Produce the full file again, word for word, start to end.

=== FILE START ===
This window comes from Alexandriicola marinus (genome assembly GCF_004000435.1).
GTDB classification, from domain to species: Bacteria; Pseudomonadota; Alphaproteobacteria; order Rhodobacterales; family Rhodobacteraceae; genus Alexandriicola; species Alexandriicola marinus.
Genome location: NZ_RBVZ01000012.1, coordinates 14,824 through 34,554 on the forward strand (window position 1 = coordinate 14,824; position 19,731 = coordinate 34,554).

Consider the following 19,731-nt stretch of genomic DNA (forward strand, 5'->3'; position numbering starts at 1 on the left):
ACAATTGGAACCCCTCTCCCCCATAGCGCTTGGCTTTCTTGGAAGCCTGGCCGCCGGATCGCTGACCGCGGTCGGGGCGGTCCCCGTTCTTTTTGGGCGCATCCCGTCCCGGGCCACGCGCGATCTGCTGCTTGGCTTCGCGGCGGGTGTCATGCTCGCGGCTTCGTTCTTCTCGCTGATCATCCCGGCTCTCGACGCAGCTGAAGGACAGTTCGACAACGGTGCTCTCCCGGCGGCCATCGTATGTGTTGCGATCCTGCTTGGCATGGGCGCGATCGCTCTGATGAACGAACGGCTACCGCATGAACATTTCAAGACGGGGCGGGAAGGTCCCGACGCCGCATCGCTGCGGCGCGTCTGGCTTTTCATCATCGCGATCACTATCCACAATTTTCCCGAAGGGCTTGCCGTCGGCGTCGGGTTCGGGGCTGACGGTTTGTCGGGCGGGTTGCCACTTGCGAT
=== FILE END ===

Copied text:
This window comes from Alexandriicola marinus (genome assembly GCF_004000435.1).
GTDB classification, from domain to species: Bacteria; Pseudomonadota; Alphaproteobacteria; order Rhodobacterales; family Rhodobacteraceae; genus Alexandriicola; species Alexandriicola marinus.
Genome location: NZ_RBVZ01000012.1, coordinates 14,824 through 34,554 on the forward strand (window position 1 = coordinate 14,824; position 19,731 = coordinate 34,554).

Consider the following 19,731-nt stretch of genomic DNA (forward strand, 5'->3'; position numbering starts at 1 on the left):
ACAATTGGAACCCCTCTCCCCCATAGCGCTTGGCTTTCTTGGAAGCCTGGCCGCCGGATCGCTGACCGCGGTCGGGGCGGTCCCCGTTCTTTTTGGGCGCATCCCGTCCCGGGCCACGCGCGATCTGCTGCTTGGCTTCGCGGCGGGTGTCATGCTCGCGGCTTCGTTCTTCTCGCTGATCATCCCGGCTCTCGACGCAGCTGAAGGACAGTTCGACAACGGTGCTCTCCCGGCGGCCATCGTATGTGTTGCGATCCTGCTTGGCATGGGCGCGATCGCTCTGATGAACGAACGGCTACCGCATGAACATTTCAAGACGGGGCGGGAAGGTCCCGACGCCGCATCGCTGCGGCGCGTCTGGCTTTTCATCATCGCGATCACTATCCACAATTTTCCCGAAGGGCTTGCCGTCGGCGTCGGGTTCGGGGCTGACGGTTTGTCGGGCGGGTTGCCACTTGCGAT